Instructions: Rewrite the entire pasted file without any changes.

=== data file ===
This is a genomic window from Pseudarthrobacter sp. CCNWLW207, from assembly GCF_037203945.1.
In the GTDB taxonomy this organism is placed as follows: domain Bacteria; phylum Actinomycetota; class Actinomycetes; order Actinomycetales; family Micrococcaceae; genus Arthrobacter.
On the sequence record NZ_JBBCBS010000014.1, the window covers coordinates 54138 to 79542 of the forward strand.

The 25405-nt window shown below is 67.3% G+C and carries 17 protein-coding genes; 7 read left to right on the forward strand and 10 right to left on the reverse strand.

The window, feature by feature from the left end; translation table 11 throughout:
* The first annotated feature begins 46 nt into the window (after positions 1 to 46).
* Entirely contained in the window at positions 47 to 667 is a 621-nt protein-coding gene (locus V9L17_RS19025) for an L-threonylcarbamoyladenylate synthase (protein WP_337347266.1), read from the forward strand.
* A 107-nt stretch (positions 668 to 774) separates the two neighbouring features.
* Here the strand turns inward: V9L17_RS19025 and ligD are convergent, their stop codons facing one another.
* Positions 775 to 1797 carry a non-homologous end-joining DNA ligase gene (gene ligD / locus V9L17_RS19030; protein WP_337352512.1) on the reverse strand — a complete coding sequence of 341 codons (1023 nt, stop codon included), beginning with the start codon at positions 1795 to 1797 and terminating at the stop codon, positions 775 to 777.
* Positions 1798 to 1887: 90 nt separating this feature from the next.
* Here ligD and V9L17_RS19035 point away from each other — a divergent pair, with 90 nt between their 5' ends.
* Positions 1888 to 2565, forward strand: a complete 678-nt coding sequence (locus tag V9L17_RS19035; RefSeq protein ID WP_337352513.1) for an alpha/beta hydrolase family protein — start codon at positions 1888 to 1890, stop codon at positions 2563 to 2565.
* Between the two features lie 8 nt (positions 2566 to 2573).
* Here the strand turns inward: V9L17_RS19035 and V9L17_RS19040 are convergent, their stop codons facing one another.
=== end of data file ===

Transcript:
This is a genomic window from Pseudarthrobacter sp. CCNWLW207, from assembly GCF_037203945.1.
In the GTDB taxonomy this organism is placed as follows: domain Bacteria; phylum Actinomycetota; class Actinomycetes; order Actinomycetales; family Micrococcaceae; genus Arthrobacter.
On the sequence record NZ_JBBCBS010000014.1, the window covers coordinates 54138 to 79542 of the forward strand.

The 25405-nt window shown below is 67.3% G+C and carries 17 protein-coding genes; 7 read left to right on the forward strand and 10 right to left on the reverse strand.

The window, feature by feature from the left end; translation table 11 throughout:
* The first annotated feature begins 46 nt into the window (after positions 1 to 46).
* Entirely contained in the window at positions 47 to 667 is a 621-nt protein-coding gene (locus V9L17_RS19025) for an L-threonylcarbamoyladenylate synthase (protein WP_337347266.1), read from the forward strand.
* A 107-nt stretch (positions 668 to 774) separates the two neighbouring features.
* Here the strand turns inward: V9L17_RS19025 and ligD are convergent, their stop codons facing one another.
* Positions 775 to 1797 carry a non-homologous end-joining DNA ligase gene (gene ligD / locus V9L17_RS19030; protein WP_337352512.1) on the reverse strand — a complete coding sequence of 341 codons (1023 nt, stop codon included), beginning with the start codon at positions 1795 to 1797 and terminating at the stop codon, positions 775 to 777.
* Positions 1798 to 1887: 90 nt separating this feature from the next.
* Here ligD and V9L17_RS19035 point away from each other — a divergent pair, with 90 nt between their 5' ends.
* Positions 1888 to 2565, forward strand: a complete 678-nt coding sequence (locus tag V9L17_RS19035; RefSeq protein ID WP_337352513.1) for an alpha/beta hydrolase family protein — start codon at positions 1888 to 1890, stop codon at positions 2563 to 2565.
* Between the two features lie 8 nt (positions 2566 to 2573).
* Here the strand turns inward: V9L17_RS19035 and V9L17_RS19040 are convergent, their stop codons facing one another.